The Grass-type is one of the most common in the Pokemon franchise. It is also one of the potential starter types that many trainers will take to begin their journey. As one might expect, Grass Pokemon take much of their inspiration from plants and use vines, leaves, and even the power of the sun to their advantage.
Not many Grass-types show up in the competitive scene, however, due to their major weaknesses against strong types like Fire and Flying. Still, some trainers may be sleeping on some powerful Pokemon with this type that actually have a lot going for them!
While this Pokemon may look harmless at first, it actually packs a solid 110 base Special Attack stat. Lilligant is capable of tearing through unassuming opponents with Leaf Storm and Petal Dance. Its Own Tempo ability allows it to use the latter without getting confused. Alternatively, it can use Chlorophyll to double its base 90 Speed stat in the sun.
Lilligant has a decent set of status moves, too, like Quiver Dance, Entrainment, and Sleep Powder. In the right settings, Lilligant can be a powerful sweeper or a helpful support Pokemon.
The Grass starter from the seventh generation has a decent stat spread, but Decidueye’s main draw comes from its hidden ability. Long Reach allows moves that would make contact to bypass harmful effects like Iron Barbs and the Rocky Helmet item. Some of Decidueye’s most powerful moves, including Leaf Blade and Brave Bird, benefit greatly from this ability.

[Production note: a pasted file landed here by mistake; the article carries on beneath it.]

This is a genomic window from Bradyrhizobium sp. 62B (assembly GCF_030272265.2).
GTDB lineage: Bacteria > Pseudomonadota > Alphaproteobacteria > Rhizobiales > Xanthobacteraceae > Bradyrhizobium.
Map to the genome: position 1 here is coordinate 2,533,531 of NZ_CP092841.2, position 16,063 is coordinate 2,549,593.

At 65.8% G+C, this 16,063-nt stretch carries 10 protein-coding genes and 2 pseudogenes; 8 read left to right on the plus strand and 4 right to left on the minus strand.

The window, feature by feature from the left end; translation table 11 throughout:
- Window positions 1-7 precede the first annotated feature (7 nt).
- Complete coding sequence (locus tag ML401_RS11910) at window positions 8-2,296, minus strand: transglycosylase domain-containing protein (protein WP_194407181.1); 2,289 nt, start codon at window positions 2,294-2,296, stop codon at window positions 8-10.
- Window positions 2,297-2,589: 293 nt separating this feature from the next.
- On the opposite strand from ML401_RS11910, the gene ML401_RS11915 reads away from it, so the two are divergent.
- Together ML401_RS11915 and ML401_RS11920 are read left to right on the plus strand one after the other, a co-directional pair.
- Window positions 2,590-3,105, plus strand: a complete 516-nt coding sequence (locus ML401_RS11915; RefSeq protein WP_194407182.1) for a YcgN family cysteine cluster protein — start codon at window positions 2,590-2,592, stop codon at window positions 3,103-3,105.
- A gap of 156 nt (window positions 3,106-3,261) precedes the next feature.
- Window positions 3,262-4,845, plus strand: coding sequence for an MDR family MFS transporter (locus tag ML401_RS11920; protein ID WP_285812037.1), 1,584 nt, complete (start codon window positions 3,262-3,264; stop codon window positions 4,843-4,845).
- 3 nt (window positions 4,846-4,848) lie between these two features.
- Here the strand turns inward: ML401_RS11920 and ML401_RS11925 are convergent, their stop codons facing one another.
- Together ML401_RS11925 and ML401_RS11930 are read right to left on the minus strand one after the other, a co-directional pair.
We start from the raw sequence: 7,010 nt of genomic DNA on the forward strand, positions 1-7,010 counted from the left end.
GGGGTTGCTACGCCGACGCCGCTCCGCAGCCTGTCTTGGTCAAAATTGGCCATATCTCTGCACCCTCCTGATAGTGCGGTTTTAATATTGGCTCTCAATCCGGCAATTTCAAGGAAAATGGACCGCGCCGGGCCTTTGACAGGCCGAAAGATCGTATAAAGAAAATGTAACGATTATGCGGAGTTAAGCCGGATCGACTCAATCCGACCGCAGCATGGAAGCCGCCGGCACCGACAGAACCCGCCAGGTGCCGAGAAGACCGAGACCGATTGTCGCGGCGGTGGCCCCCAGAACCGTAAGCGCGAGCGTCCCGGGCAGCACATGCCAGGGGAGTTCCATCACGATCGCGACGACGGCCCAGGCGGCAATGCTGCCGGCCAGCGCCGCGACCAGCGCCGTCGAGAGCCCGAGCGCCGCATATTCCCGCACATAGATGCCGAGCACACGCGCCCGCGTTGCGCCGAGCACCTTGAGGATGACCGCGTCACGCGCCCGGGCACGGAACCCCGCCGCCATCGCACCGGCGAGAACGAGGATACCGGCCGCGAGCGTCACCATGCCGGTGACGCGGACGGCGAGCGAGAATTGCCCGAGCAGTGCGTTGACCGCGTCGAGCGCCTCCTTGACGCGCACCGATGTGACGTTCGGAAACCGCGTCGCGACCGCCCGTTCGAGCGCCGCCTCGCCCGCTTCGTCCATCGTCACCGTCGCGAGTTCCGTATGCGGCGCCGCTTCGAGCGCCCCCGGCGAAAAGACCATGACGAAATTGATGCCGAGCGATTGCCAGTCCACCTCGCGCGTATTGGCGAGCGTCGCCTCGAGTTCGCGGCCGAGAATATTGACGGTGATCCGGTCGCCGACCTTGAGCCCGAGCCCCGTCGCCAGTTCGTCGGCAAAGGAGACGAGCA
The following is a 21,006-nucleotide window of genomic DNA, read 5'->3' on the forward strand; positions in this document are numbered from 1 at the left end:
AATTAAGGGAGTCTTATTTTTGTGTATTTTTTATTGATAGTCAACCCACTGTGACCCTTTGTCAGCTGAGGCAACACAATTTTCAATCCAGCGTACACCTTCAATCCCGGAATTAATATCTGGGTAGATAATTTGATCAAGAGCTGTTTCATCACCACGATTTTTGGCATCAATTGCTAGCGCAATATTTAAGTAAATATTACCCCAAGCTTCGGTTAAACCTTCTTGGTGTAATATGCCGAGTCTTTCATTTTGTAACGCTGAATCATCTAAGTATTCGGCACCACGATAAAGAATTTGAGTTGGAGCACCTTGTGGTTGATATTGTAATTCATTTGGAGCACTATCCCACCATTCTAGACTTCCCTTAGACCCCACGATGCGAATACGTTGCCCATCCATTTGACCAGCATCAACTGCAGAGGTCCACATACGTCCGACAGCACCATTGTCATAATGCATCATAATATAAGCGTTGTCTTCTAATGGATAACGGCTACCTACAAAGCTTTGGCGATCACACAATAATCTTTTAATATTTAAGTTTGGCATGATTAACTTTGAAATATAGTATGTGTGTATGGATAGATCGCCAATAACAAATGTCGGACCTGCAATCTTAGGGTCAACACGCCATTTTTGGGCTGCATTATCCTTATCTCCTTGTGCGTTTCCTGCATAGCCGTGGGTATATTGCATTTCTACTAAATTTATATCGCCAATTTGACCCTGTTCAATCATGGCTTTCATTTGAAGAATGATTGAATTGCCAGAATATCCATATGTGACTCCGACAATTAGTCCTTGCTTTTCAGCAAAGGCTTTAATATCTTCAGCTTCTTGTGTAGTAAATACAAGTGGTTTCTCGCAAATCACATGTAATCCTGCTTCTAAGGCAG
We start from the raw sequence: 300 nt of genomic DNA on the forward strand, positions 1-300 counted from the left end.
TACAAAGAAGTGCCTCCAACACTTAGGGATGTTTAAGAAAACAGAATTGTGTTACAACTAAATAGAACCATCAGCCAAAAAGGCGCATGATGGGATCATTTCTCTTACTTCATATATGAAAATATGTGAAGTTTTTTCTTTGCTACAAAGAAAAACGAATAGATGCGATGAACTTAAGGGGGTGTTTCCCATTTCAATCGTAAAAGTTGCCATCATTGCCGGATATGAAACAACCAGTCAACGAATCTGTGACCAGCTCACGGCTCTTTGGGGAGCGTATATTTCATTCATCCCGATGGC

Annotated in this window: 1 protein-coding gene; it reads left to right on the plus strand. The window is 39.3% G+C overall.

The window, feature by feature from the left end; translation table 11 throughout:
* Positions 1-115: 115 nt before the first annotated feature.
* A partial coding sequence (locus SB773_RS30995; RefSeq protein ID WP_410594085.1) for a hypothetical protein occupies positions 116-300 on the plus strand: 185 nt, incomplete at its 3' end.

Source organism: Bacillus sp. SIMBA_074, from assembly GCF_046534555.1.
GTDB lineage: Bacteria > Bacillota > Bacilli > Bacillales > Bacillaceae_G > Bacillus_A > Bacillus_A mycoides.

Decidueye also gains access to the devastating Poltergeist move from the tutor in the Isle of Armor DLC. Tack Swords Dance onto this bird, and it quickly becomes a potent physical threat.
Much like Lilligant, Roserade carries a hefty Special Attack stat and a good base 90 Speed stat. Its secondary Poison-type gives it access to threatening moves like Toxic Spikes and Sludge Bomb.
Roserade can also learn Weather Ball, which gives it a powerful Water, Fire, Ice, or Rock move depending on the weather. This option gives this Pokemon a bit more versatility and unpredictability. Seeing one on a Rain Dance or Sandstorm team may just drop the opponent’s guard enough to give trainers the edge they need.